So far the work has been limited to animals and human heart tissue studied in the lab. But experts said the early findings are "exciting" and could eventually change the care of patients who need a pacemaker for only days to weeks.
Pacemakers are devices that are implanted to help control certain abnormal heart rhythms, by sending electrical pulses to the heart muscle.
Traditional permanent pacemakers consist of a battery-powered pulse generator that is implanted under the skin of the chest and connected to the heart via wires called leads.
But sometimes patients need pacing for only a short time, such as after a heart procedure that leaves them with a slowed-down heartbeat. In that case, an external pulse generator is used, but patients still need to have electrodes sewn onto the heart, equipped with leads that exit the chest and connect to the generator.
While pacemakers work well, the leads carry a risk of becoming dislodged or causing infection, said John Rogers, a professor at Northwestern University, in Chicago, who led the development of the "dissolving" pacemaker.
The thin, flexible device has no wires or battery, and its materials biodegrade over the course of a few weeks.
So the technology could be well suited to patients needing a temporary pacemaker, Rogers said.
A heart rhythm specialist who was not involved in the research agreed.
"This is an exciting proof-of-concept study," said Dr. Rachel Lampert, a member of the American College of Cardiology's electrophysiology section and leadership council.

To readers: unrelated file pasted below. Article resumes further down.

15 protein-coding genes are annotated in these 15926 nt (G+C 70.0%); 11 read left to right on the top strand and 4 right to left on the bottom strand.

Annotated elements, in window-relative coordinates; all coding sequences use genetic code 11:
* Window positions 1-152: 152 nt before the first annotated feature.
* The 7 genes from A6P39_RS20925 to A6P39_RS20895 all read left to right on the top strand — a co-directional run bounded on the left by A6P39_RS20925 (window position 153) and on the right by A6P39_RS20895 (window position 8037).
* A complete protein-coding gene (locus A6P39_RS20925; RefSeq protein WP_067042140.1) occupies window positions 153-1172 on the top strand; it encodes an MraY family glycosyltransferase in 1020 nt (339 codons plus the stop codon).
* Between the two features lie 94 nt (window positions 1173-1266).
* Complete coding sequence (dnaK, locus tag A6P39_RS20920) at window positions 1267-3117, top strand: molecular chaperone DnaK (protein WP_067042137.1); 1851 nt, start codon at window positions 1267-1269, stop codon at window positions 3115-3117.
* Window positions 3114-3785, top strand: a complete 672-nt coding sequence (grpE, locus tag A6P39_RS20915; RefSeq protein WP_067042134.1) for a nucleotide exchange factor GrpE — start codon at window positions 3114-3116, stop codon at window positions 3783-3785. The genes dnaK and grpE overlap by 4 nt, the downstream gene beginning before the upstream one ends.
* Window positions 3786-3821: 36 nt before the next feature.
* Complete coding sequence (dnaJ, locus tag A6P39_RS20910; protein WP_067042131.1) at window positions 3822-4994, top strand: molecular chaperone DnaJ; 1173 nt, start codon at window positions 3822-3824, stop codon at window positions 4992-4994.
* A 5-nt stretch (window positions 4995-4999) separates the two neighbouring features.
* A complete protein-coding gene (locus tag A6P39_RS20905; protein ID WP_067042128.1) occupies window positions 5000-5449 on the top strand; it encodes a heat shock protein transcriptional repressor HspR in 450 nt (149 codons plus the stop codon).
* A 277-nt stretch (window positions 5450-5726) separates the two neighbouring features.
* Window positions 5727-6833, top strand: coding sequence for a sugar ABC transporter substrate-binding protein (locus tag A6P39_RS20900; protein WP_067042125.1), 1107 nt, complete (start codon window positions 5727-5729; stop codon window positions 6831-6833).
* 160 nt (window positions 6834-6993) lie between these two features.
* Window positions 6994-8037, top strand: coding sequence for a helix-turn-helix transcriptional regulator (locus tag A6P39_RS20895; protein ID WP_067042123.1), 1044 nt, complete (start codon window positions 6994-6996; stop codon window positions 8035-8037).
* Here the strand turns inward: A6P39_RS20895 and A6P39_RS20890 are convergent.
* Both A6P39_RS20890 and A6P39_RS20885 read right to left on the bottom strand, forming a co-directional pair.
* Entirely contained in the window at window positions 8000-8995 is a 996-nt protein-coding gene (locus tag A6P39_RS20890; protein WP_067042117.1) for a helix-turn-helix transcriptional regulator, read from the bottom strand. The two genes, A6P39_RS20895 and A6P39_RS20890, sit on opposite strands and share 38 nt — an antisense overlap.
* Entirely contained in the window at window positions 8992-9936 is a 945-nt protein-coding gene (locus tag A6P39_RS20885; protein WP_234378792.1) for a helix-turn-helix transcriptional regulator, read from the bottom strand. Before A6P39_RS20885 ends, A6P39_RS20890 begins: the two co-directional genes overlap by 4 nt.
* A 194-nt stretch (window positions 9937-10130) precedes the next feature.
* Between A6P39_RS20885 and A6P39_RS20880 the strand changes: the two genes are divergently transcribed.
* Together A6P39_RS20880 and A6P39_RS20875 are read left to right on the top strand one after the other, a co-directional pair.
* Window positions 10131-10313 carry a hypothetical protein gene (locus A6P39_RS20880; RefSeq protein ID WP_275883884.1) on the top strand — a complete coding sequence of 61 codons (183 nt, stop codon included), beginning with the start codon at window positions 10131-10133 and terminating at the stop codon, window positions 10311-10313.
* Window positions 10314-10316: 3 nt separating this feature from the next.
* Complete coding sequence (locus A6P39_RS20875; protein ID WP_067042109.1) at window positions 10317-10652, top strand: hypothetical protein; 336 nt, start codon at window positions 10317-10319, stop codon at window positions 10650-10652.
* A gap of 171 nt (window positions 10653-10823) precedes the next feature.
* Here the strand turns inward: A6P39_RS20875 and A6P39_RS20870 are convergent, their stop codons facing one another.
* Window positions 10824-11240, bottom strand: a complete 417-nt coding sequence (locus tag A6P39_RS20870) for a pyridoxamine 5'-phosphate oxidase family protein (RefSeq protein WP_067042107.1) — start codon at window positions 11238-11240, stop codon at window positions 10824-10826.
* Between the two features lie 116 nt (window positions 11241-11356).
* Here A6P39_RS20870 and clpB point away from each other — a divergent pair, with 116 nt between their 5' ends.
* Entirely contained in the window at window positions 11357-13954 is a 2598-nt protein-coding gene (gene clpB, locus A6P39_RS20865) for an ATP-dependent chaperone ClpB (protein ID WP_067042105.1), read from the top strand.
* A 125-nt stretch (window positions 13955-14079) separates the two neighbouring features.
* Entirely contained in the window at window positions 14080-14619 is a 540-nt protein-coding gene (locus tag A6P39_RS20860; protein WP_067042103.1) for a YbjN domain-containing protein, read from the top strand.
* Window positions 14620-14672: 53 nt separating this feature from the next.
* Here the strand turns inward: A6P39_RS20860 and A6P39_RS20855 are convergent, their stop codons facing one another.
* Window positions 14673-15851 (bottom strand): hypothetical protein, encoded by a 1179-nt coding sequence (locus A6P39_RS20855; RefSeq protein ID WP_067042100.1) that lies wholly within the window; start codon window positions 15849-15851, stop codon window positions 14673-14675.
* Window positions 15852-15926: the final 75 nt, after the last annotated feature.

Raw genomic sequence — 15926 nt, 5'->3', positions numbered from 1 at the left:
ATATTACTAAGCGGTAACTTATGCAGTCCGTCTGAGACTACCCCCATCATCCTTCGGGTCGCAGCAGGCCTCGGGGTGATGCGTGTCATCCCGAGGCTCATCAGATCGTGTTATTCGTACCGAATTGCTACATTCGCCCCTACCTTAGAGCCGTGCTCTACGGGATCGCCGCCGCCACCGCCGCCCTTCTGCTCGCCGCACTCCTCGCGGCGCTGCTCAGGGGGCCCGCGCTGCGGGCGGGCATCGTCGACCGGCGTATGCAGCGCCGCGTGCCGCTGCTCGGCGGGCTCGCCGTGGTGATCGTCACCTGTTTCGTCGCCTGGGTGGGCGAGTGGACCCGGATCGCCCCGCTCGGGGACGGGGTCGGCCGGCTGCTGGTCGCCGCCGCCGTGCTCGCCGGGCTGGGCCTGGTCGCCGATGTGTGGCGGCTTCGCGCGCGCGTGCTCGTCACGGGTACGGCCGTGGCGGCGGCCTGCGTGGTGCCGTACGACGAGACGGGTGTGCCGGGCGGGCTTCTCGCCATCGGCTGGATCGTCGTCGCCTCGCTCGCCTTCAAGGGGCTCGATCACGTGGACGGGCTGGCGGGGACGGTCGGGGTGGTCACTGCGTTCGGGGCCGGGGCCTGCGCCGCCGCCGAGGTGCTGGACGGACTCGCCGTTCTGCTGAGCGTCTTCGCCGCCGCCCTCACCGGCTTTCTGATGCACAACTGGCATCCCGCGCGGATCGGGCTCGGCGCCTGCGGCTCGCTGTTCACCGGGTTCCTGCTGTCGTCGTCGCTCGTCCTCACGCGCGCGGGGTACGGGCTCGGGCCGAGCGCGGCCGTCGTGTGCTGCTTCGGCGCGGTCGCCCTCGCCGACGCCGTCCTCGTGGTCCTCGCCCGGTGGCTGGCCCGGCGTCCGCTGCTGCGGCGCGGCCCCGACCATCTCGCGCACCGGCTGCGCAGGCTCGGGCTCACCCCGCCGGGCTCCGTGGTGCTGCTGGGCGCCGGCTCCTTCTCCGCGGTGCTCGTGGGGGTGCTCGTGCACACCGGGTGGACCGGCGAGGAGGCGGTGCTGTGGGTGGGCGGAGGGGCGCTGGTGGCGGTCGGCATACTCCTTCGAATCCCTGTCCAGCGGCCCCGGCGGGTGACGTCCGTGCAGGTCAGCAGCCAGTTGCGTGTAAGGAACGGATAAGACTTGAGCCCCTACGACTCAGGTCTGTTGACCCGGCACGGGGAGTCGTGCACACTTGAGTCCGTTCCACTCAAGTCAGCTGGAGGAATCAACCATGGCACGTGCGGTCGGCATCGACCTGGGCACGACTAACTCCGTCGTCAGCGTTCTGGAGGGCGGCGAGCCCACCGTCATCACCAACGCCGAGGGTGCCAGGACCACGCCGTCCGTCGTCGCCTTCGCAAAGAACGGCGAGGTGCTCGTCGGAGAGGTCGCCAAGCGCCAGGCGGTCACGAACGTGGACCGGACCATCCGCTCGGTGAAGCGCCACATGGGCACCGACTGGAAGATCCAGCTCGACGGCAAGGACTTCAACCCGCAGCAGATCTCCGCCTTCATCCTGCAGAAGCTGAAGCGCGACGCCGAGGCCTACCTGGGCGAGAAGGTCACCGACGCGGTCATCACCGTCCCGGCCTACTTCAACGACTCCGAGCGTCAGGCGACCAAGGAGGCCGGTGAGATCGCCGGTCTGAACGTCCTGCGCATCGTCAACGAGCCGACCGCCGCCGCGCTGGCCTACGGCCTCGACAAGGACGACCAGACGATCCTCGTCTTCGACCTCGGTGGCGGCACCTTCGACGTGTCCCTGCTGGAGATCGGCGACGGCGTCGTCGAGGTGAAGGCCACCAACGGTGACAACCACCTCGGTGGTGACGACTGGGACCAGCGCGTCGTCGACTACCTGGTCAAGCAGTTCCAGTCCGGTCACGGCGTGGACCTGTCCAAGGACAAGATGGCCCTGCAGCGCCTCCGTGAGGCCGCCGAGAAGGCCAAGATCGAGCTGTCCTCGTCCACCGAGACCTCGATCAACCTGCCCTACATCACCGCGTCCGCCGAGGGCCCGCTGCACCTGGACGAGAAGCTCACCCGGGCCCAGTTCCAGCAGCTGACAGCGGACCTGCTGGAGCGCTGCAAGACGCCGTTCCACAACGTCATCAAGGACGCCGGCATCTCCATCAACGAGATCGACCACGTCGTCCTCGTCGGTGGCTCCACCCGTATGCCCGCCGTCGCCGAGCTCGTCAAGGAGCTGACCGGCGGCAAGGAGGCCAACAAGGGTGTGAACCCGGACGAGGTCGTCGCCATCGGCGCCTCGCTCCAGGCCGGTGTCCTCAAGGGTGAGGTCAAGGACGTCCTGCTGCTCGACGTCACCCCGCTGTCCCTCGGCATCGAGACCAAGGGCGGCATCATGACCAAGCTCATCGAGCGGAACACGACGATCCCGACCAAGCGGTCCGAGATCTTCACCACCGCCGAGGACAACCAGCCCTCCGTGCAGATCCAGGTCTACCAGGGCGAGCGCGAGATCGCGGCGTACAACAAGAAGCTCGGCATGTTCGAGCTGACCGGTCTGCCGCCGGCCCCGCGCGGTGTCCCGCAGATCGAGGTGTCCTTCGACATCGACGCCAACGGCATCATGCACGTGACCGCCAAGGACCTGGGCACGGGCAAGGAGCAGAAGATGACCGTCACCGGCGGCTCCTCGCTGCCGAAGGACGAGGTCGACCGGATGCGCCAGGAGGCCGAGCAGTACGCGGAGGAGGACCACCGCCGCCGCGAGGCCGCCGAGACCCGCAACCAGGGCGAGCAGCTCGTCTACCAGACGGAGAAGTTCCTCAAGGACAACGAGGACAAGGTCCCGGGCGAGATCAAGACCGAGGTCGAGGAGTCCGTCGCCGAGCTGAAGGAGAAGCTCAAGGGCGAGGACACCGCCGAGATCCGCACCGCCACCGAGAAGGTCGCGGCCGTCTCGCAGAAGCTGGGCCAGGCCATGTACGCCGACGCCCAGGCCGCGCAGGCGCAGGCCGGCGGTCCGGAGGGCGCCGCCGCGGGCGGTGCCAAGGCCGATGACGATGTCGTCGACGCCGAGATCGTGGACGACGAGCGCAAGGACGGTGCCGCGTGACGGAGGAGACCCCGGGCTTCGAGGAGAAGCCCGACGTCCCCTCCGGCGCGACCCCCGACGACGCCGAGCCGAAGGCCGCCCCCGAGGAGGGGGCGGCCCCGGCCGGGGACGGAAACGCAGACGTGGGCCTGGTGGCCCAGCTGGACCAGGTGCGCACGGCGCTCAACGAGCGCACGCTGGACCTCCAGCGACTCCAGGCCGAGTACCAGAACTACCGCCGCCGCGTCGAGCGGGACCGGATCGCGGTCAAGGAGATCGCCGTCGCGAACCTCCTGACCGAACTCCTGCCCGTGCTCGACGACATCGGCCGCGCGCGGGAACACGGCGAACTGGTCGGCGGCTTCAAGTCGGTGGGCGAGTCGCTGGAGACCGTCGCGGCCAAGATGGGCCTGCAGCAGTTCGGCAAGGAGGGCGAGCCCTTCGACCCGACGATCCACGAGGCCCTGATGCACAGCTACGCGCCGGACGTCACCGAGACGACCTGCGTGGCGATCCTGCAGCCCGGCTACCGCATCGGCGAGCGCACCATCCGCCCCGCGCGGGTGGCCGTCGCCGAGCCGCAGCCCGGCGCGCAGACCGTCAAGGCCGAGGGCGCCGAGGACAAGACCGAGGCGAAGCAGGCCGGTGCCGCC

"We would love to have a temporary pacemaker that's resorbable," Lampert said, referring to the device's ability to dissolve into the body's fluids.
If that prospect sounds concerning, Rogers said the pacemaker's components include materials already used in sutures, as well as "minute amounts" of substances found in the body, like iron, magnesium and silicon.
The device, which weighs less than half a gram, has an encapsulating layer that contains electrodes; the bottom of each electrode is exposed and adheres to the heart's surface. It connects wirelessly to an external antenna, using the same technology that allow smartphones to make contactless payments, Rogers explained.
At this point, the pacemaker has been tested in several animal models, as described in the report published June 28 in the journal Nature Biotechnology.
Before it moves into human testing, Rogers said the researchers want to learn more about what happens to the biodegradable materials as they dissolve. Is it possible, for instance, for a tiny piece to lodge in a blood vessel?
The dissolving process, Rogers explained, "does not happen in a uniform way. It will generate small fragments. We need to see where these fragments go before they completely resorb."
As it stands, Rogers said the technology would translate to a specific scenario: Patients undergoing open-chest surgery who need temporary pacing during their hospital stay. The device has to be placed via open surgery, and it would be activated and controlled by a health care professional via the remote antenna.
Lampert noted that there is already a wireless permanent pacemaker that doctors can implant via catheter — a thin tube that is threaded into a vein to reach the heart without open surgery.
If this temporary device could be implanted that way, Lampert said, that could open it up to more uses, such as when patients need temporary pacing after a heart attack or a catheter-based procedure.
Rogers said his team is working on that possibility.
The researchers also want to develop the biodegradable technology for other medical uses, he added. One example would be for patients who temporarily need a peripheral nerve stimulator — an implant that can help relieve pain after surgery or an injury.
As for potential costs, the biodegradable approach could save money, according to Rogers, since it bypasses the need for surgical extraction.